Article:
After a not-so-stellar year for the restaurant industry—with the second-worst Q3 in five years and declining comp sales and traffic in limited service—many limited-service operators are ready to put 2017 behind them. And with the economy now growing at a slow-but-steady pace, the horizon’s already looking brighter.

Here are four market forces that could shape restaurants’ financial future in the year ahead.

The overall economy will grow

Economists at industry insights firm TDn2K are predicting 2.5 percent gross domestic product growth over the coming quarters, which is welcome news for an industry that relies heavily on disposable income. Add to that a steadily dropping unemployment rate and high consumer confidence, and it’s easy to expect that 2018 will be a fairly healthy year.

“If anything, the indicators are showing some strength in a lot of ways,” says Victor Fernandez, executive director of insights and knowledge at TDn2K. He adds that the firm projects revenue growth to reach around 2.8 percent for 2018.

Quick-service giants in particular are seeing success, as evidenced in part by their strong stock performance in 2017. Over the past year, McDonald’s valuation rose from $119 to the mid $160s per share by early November, while Yum! Brands rose from $63 in January 2017 to nearly $80 by November.

“Those businesses are being valued at two times the valuations they used to trade at and carry some pretty significant premiums right now,” says Andy Barish, managing director of equity research at investment banking firm Jefferies.

Mergers and equity capital injections will continue

While Barish doesn’t expect a lot of activity on the IPO front in 2018, he does expect that the current M&A and private-equity investment frenzy will continue throughout the year.

“That’s going to be strategically the way that some companies feel as if they can compete more effectively or get more scale,” he says of quick-service mergers, like the purchase of Popeyes by Burger King’s parent company last February and, more recently, Panera Bread’s acquisition of Au Bon Pain.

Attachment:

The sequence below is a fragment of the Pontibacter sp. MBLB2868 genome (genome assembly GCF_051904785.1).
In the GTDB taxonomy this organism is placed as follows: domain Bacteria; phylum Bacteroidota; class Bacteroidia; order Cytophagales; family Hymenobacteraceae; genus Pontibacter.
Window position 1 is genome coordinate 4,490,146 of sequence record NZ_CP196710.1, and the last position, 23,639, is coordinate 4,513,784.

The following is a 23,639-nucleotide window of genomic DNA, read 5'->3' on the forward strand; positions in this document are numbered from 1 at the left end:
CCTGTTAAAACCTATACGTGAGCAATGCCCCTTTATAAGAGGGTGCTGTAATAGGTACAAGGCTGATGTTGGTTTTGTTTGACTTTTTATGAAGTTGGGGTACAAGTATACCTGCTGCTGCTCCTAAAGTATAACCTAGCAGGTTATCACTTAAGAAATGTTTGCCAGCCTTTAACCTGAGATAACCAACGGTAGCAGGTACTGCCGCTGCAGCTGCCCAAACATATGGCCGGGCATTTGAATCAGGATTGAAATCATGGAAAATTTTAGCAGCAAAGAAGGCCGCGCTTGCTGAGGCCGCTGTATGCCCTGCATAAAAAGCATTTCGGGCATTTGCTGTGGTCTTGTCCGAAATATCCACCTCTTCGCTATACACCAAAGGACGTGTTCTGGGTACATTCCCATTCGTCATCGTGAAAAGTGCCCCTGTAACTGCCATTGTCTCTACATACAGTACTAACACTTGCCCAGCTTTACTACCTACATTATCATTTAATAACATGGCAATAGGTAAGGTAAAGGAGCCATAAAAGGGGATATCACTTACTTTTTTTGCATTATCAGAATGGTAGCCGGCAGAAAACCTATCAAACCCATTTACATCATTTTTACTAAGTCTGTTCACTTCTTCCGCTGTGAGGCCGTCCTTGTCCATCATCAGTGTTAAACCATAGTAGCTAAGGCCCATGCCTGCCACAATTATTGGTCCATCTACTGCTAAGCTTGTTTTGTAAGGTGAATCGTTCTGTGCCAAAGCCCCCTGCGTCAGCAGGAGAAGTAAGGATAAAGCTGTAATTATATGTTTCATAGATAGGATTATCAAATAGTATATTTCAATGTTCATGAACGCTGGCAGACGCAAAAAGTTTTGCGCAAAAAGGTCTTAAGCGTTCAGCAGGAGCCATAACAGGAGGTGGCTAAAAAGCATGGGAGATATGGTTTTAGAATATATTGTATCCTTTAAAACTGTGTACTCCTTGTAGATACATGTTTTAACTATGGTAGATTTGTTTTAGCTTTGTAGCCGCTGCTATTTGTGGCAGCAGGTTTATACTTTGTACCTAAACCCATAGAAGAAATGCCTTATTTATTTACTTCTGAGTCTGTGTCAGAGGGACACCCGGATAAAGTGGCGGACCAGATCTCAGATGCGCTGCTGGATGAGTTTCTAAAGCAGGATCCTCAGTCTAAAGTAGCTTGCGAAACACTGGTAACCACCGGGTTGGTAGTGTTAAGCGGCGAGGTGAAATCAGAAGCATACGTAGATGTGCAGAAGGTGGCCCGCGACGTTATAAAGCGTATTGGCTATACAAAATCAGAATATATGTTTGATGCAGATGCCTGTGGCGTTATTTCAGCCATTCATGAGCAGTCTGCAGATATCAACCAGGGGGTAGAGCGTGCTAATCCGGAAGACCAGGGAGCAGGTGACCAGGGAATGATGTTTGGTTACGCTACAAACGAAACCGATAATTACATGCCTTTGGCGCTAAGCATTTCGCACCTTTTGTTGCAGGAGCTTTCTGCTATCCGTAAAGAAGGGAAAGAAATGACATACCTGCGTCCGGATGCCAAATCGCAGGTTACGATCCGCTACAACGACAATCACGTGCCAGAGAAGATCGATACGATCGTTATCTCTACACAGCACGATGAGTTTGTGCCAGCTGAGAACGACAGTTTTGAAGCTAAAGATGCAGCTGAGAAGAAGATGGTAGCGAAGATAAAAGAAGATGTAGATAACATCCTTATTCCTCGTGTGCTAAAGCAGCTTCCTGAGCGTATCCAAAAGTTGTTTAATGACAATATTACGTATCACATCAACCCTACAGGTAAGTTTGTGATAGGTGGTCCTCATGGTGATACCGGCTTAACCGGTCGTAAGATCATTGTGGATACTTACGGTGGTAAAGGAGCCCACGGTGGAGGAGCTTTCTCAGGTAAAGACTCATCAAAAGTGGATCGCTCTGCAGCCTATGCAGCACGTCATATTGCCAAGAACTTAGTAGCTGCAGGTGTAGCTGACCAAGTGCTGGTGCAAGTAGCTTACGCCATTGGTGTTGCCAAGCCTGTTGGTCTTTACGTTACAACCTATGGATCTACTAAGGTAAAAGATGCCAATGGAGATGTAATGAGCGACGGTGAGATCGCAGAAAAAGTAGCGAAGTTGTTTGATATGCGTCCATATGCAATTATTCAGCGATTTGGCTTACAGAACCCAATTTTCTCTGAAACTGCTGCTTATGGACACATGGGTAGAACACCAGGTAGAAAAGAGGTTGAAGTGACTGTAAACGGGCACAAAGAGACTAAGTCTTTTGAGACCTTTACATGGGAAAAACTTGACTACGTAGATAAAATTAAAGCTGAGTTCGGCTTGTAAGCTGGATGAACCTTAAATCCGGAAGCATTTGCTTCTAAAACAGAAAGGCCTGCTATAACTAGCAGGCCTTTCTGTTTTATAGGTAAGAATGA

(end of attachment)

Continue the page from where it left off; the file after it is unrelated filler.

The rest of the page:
But investor confidence in large publicly traded brands—along with mergers and equity investments—will continue to create a “rich get richer” climate in which strong brands will see even greater success while weaker brands continue to struggle.

“There’s hyper competition, and that will persist, so there will be very clear winners and losers. I think you’ll see a continued shakeout of the best-of and then everyone else,” says Andrew Feinberg, restaurants and foodservice leader at Deloitte Consulting.

In the meantime, an oversaturation of limited-service brands will persist, Fernandez says. He adds that the restaurant landscape encompasses too many restaurant concepts and locations, meaning some closures are all but inevitable.

The battle for the best workers will intensify

With a low unemployment rate—hovering at around 4 percent and expected to remain there for the rest of the year—it’s becoming more challenging than ever to find and retain talented employees.

“There aren’t a lot of people out there without jobs, so we’re competing for talent with each other, and the pressure on wages will be a challenge,” Fernandez says.

But, despite several minimum-wage increases taking place this year—14 states are enacting increases this month alone—Fernandez doesn’t expect disposable income to grow significantly in 2018. “For a while there, you had some growth just based on people getting jobs,” he says. “As we go toward full employment, that goes away a little bit, so [disposable income growth] would have to come from people making more from their jobs.”

A new forecast from human resources association WorldatWork predicts tempered growth in salary-increase budgets for U.S. employers in 2018 (3 percent on average), meaning any gains in disposable income may need to come from another source, such as tax reform.

While it’s certainly a hot-button issue—and beneficial to the industry if it puts money into the pockets of lower- or middle-income consumers—TDn2K doesn’t expect any potential tax reform benefits to pay off until later this year at earliest.

Technology will redefine the restaurant

Workforce pressure is also forcing restaurants to invest more heavily in technology, not only to increase productivity and efficiency, but also to attract customers and quality employees. Technology investments in the off-premises market are poised to grow in the year ahead.

“Thinking of the industry overall—and specifically quick service—next year and beyond, that off-premises market only becomes more important,” says Hudson Riehle, senior vice president of research for the National Restaurant Association.

But technology doesn’t come cheap, as many brands implementing new programs and products will learn. “That’s been costing a lot of quick-service brands money and will likely continue to as they invest behind some of those areas for 2018, with hopefully some path for incremental sales with delivery and online ordering,” Barish says.

Despite the challenges, opportunities do exist, and many industry experts are bullish about the year ahead—to an extent.

“What ‘good’ and ‘bad’ mean is different nowadays. Even the strongest of years will probably not be as strong as we’d like,” Fernandez says. “What we’re optimistic about is better results than what we saw in 2017 for sure, and hopefully better than 2015.”

Finance, Story